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The return of XFL means, well, something

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I gotta admit, I’m kinda intrigued. We’ve got a couple things to unpack.

Demon Fan

I honestly did not think I would live to see this day, but the XFL is coming back in 2020. WWE chairman and CEO Vince McMahon announced on Thursday that he is re-booting the league. He held a press conference that was really him re-introducing the league, and then answering questions on video through a conference call. If you did not catch it, SB Nation has a helpful rundown.

The original XFL, which operated in 2001 was much like the WWE in terms of attempting to get the testosterone-driven demographic. It was all about big hits on the field, sex appeal via the cheerleaders, and your general alpha male kind of thing. It got off to a good start in Week 1, but ratings went in the tank quickly, and it was cancelled after only one season.

This time around, McMahon pushed the idea that it would be family friendly and focused on player safety. He said players with criminal records would not be welcome in the league (sorry, Johnny Manziel). He did not specifically state players will be required to stand for the National Anthem, but he all but made it clear that would be the case. He talked about his love for the Anthem and said there would be a code of conduct players would be expected to follow — he also said there would be no political or social issues mixed into the league.

I don’t imagine many people here paid a ton of attention to the first iteration of the XFL, but it was wild, to say the least. Former 49ers quarterback Jim Druckenmiller was in the league, and Jose Cortez played there before signing with the 49ers. One-time 49ers quarterbacks Jeff Brohm and Pat Barnes also played in the XFL. I actually had an XFL fantasy team for the one year the league existed!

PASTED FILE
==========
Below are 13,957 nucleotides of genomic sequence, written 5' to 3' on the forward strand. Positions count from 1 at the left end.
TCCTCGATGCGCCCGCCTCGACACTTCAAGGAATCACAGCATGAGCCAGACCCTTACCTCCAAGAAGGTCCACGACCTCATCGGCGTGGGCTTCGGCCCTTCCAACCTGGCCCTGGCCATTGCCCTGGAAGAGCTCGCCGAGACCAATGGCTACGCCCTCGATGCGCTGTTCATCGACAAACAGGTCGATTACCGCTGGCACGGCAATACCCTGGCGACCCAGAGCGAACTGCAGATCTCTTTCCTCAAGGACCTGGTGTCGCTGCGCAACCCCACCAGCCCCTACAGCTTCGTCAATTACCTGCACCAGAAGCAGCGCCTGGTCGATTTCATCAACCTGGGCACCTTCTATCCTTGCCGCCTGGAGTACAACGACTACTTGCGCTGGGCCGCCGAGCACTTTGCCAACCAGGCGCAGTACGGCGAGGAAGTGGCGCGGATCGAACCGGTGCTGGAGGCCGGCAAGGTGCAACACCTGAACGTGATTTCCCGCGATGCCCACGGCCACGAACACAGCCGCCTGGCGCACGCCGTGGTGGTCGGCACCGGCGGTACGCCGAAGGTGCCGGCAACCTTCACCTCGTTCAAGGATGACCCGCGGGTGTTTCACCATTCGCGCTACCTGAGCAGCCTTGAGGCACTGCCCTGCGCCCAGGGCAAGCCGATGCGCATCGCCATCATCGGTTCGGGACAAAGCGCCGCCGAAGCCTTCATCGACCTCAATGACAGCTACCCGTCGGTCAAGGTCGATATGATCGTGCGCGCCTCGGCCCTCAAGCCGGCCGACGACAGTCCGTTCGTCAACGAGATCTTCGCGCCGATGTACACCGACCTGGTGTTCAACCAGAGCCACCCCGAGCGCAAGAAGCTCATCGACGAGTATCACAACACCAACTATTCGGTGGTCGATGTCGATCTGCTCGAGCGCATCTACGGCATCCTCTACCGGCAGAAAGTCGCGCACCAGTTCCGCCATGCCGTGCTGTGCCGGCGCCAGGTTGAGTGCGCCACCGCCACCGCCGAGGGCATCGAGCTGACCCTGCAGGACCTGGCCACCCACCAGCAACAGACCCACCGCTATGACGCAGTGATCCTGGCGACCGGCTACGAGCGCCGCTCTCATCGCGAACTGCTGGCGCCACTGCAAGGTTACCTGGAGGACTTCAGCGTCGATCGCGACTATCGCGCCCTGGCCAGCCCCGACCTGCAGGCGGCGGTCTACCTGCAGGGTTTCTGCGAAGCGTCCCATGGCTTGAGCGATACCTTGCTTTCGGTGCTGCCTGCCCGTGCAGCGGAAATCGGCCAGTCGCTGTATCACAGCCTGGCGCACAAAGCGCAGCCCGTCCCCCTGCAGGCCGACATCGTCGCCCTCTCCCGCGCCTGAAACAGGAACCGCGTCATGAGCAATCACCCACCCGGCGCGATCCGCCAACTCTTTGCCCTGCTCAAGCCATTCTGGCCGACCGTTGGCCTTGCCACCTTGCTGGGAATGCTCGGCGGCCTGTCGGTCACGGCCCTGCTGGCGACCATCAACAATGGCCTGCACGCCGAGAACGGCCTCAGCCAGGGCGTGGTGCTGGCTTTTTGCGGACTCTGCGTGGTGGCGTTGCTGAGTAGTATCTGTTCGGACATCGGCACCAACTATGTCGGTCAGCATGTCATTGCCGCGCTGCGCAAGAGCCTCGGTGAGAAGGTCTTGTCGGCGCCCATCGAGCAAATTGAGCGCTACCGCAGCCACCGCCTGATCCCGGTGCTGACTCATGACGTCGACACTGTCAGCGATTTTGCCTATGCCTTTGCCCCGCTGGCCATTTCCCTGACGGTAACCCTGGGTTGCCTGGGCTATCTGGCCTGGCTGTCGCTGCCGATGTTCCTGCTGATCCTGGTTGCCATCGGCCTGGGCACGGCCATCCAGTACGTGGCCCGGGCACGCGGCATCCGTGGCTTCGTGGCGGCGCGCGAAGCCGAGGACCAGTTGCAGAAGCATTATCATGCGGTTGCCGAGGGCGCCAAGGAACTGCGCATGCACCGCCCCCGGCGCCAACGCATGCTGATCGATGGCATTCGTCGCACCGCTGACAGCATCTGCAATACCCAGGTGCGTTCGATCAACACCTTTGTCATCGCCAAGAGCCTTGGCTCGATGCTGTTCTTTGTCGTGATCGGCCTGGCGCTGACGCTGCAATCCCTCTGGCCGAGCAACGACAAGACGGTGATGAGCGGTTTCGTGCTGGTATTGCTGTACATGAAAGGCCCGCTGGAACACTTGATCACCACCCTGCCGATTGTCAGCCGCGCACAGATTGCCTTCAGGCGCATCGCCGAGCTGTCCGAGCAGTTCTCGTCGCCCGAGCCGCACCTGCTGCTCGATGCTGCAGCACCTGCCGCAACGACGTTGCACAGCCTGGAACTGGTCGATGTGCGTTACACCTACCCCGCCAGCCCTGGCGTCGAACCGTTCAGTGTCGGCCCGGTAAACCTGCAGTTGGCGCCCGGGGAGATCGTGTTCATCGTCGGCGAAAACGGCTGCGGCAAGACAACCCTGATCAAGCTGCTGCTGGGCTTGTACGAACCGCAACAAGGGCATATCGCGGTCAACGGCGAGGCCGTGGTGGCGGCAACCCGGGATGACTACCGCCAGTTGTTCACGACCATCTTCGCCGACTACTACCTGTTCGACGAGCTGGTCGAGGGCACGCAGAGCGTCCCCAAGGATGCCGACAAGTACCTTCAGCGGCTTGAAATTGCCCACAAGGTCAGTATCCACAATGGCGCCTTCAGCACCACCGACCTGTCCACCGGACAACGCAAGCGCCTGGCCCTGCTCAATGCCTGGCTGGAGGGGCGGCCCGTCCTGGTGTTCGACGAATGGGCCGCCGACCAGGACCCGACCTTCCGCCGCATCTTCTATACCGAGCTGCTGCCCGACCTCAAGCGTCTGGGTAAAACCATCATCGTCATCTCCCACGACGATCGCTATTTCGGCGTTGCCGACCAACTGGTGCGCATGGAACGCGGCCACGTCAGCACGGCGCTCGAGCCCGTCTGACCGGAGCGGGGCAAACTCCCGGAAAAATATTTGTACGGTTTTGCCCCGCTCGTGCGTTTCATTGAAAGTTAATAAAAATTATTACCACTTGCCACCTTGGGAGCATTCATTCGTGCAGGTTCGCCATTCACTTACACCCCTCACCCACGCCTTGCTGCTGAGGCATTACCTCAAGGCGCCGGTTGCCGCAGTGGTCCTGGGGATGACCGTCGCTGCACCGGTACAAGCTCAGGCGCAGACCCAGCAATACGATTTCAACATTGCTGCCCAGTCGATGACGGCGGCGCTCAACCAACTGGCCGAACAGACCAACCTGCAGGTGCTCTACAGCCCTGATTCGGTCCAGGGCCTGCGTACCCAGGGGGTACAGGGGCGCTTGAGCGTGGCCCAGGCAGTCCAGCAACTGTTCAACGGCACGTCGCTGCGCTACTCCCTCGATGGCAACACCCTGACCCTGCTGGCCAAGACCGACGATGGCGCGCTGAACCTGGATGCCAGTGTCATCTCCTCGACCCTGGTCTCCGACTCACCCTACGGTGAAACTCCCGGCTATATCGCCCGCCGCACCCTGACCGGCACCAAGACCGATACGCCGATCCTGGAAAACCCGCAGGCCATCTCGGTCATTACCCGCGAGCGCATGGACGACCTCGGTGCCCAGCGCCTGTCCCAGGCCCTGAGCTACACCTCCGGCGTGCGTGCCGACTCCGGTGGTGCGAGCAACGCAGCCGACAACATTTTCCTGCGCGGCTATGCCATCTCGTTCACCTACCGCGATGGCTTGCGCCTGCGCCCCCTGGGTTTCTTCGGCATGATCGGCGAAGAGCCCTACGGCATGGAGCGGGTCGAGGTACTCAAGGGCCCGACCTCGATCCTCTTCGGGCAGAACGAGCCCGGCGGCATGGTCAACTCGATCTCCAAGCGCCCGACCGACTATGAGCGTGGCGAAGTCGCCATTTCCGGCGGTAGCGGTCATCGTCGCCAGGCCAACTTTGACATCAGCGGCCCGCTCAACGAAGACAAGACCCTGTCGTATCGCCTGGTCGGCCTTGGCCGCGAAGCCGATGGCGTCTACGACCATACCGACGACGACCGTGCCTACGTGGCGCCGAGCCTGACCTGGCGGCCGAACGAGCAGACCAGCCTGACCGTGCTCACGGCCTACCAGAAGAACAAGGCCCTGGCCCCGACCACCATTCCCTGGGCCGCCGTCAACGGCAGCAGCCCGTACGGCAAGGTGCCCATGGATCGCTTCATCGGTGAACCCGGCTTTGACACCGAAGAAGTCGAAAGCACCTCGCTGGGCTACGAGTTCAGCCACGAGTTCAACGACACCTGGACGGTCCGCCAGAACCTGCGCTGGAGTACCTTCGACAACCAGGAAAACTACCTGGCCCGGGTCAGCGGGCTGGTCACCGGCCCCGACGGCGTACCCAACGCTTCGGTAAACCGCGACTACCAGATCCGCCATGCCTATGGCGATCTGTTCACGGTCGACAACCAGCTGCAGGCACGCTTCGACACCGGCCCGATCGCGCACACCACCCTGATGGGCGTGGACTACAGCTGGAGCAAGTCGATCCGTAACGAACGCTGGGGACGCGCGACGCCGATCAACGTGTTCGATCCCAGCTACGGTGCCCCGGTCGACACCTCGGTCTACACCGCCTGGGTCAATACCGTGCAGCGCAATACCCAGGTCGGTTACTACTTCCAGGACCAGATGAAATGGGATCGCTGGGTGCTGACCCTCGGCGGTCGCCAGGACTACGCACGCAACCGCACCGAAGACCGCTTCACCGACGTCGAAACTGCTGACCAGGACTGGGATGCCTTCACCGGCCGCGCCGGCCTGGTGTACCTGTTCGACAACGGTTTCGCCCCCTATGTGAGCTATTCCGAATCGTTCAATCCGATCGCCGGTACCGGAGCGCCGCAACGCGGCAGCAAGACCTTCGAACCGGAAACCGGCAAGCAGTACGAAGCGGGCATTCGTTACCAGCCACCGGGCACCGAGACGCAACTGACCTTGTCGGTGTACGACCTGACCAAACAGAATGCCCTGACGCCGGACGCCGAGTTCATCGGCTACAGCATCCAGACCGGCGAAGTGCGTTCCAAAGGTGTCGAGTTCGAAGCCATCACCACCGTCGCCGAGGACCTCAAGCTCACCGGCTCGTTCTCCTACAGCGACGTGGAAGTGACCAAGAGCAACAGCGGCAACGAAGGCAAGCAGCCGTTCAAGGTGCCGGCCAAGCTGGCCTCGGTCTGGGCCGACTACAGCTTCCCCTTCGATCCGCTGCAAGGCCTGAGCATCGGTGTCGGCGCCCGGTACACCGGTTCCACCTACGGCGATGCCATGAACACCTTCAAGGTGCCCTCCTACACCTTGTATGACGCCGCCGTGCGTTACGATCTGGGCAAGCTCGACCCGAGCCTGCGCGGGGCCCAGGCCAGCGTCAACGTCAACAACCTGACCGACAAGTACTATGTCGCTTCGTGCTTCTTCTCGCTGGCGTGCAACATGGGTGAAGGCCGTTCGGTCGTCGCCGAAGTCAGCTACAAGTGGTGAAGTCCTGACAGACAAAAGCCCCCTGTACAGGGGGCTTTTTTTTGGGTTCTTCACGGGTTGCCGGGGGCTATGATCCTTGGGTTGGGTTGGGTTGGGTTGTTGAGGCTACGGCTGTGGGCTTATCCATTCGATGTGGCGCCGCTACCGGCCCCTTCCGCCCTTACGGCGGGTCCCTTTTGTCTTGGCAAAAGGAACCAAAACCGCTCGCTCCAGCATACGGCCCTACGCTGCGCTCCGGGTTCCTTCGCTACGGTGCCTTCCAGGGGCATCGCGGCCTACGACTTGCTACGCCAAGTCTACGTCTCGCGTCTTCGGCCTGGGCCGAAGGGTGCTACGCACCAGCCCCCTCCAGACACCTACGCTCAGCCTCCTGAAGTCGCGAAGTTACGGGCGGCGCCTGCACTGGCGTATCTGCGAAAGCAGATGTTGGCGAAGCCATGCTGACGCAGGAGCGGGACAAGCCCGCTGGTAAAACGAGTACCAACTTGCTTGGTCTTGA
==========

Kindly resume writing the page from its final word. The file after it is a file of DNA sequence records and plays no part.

The XFL was actually ahead of its time in terms of presenting the game. The SkyCam we now see in the NFL was first used in the XFL. The on-field product was pretty atrocious, and that is why the league sank so quickly. They over-invested in mostly mediocre at best football players, and nobody is going to watch that kind of football with any regularity.

Which brings us to the new XFL. McMahon said they will play starting in late January or early February, and while he would not characterize them as a “spring league,” he did make it clear they would be playing outside the NFL season. The question though is talent. Unless they plan a USFL style over-paying of players, it could be difficult finding experienced talent to cross over.

The current collective bargaining agreement provides a league minimum in 2020 of $510,000 for rookies. Minimum salaries for non-rookies will range from $585,000 (first year, non-rookies) to $1,045,000 for players with 10+ credited seasons. There will be a decent amount of veterans who won’t be able to land those higher veteran minimums, so that is a potential talent pool, particularly with a spring league.

There are two ways this could get interesting. The first is if there is a work stoppage after the 2020 season when the CBA expires. That could open the door for players to have somewhere to play until the NFL returns. The other is if the league decides to try and sign college players who are not yet eligible for the NFL. A player must be at least three full years removed from high school to be eligible for the NFL Draft. So, maybe the XFL looks to bring in rising sophomores and juniors who want to make money playing football.

Given that we are two full years away from the launch, there is a lot to be determined (including what cities will be involved). It is entirely possible this all disappears between now and then. But if it does pan out, I have to admit I’m intrigued to see how they approach this whole thing.

And if it gets the Round Mound of Touchdown back in the game, I’m all for it!